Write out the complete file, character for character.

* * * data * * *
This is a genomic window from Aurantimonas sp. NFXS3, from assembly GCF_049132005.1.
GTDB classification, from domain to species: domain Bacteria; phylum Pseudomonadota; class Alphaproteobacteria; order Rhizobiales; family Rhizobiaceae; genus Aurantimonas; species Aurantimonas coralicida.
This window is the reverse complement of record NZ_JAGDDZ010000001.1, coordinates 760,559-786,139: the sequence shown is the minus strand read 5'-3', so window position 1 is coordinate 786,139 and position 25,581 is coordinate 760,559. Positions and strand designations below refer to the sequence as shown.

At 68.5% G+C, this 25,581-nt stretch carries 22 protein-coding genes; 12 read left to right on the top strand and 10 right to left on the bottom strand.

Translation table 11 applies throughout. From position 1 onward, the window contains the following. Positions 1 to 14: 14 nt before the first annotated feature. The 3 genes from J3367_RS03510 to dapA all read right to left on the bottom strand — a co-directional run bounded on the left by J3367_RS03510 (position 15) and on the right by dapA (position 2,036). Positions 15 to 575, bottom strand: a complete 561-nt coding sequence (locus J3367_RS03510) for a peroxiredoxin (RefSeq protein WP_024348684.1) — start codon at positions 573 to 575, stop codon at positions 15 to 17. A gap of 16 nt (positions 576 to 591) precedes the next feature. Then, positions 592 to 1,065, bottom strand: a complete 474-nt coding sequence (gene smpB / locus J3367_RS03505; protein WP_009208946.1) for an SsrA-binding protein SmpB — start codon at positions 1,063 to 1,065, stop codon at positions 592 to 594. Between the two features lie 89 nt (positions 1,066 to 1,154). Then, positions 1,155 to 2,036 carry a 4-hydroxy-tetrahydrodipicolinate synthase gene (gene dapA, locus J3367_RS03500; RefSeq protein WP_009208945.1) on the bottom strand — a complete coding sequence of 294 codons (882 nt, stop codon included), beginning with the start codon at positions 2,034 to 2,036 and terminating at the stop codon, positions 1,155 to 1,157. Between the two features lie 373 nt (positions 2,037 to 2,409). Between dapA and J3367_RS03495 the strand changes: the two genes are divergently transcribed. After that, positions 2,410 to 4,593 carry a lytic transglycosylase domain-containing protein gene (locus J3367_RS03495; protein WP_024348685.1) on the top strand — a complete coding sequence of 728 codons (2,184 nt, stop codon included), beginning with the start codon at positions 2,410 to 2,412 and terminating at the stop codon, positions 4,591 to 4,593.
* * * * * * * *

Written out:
This is a genomic window from Aurantimonas sp. NFXS3, from assembly GCF_049132005.1.
GTDB classification, from domain to species: domain Bacteria; phylum Pseudomonadota; class Alphaproteobacteria; order Rhizobiales; family Rhizobiaceae; genus Aurantimonas; species Aurantimonas coralicida.
This window is the reverse complement of record NZ_JAGDDZ010000001.1, coordinates 760,559-786,139: the sequence shown is the minus strand read 5'-3', so window position 1 is coordinate 786,139 and position 25,581 is coordinate 760,559. Positions and strand designations below refer to the sequence as shown.

At 68.5% G+C, this 25,581-nt stretch carries 22 protein-coding genes; 12 read left to right on the top strand and 10 right to left on the bottom strand.

Translation table 11 applies throughout. From position 1 onward, the window contains the following. Positions 1 to 14: 14 nt before the first annotated feature. The 3 genes from J3367_RS03510 to dapA all read right to left on the bottom strand — a co-directional run bounded on the left by J3367_RS03510 (position 15) and on the right by dapA (position 2,036). Positions 15 to 575, bottom strand: a complete 561-nt coding sequence (locus J3367_RS03510) for a peroxiredoxin (RefSeq protein WP_024348684.1) — start codon at positions 573 to 575, stop codon at positions 15 to 17. A gap of 16 nt (positions 576 to 591) precedes the next feature. Then, positions 592 to 1,065, bottom strand: a complete 474-nt coding sequence (gene smpB / locus J3367_RS03505; protein WP_009208946.1) for an SsrA-binding protein SmpB — start codon at positions 1,063 to 1,065, stop codon at positions 592 to 594. Between the two features lie 89 nt (positions 1,066 to 1,154). Then, positions 1,155 to 2,036 carry a 4-hydroxy-tetrahydrodipicolinate synthase gene (gene dapA, locus J3367_RS03500; RefSeq protein WP_009208945.1) on the bottom strand — a complete coding sequence of 294 codons (882 nt, stop codon included), beginning with the start codon at positions 2,034 to 2,036 and terminating at the stop codon, positions 1,155 to 1,157. Between the two features lie 373 nt (positions 2,037 to 2,409). Between dapA and J3367_RS03495 the strand changes: the two genes are divergently transcribed. After that, positions 2,410 to 4,593 carry a lytic transglycosylase domain-containing protein gene (locus J3367_RS03495; protein WP_024348685.1) on the top strand — a complete coding sequence of 728 codons (2,184 nt, stop codon included), beginning with the start codon at positions 2,410 to 2,412 and terminating at the stop codon, positions 4,591 to 4,593.